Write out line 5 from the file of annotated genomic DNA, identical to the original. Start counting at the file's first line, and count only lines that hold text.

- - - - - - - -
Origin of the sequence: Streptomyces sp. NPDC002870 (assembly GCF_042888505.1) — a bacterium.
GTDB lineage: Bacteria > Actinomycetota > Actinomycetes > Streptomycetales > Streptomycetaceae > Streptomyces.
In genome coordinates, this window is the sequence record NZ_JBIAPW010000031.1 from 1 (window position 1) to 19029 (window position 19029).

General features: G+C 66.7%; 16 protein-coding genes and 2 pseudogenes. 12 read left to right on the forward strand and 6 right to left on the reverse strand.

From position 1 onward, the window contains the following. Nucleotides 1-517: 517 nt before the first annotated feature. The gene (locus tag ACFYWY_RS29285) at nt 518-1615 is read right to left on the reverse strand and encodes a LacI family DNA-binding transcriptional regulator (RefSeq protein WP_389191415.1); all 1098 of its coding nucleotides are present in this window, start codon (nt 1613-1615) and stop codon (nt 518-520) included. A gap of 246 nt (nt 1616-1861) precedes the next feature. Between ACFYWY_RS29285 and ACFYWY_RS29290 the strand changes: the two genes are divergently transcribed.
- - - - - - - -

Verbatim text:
From position 1 onward, the window contains the following. Nucleotides 1-517: 517 nt before the first annotated feature. The gene (locus tag ACFYWY_RS29285) at nt 518-1615 is read right to left on the reverse strand and encodes a LacI family DNA-binding transcriptional regulator (RefSeq protein WP_389191415.1); all 1098 of its coding nucleotides are present in this window, start codon (nt 1613-1615) and stop codon (nt 518-520) included. A gap of 246 nt (nt 1616-1861) precedes the next feature. Between ACFYWY_RS29285 and ACFYWY_RS29290 the strand changes: the two genes are divergently transcribed.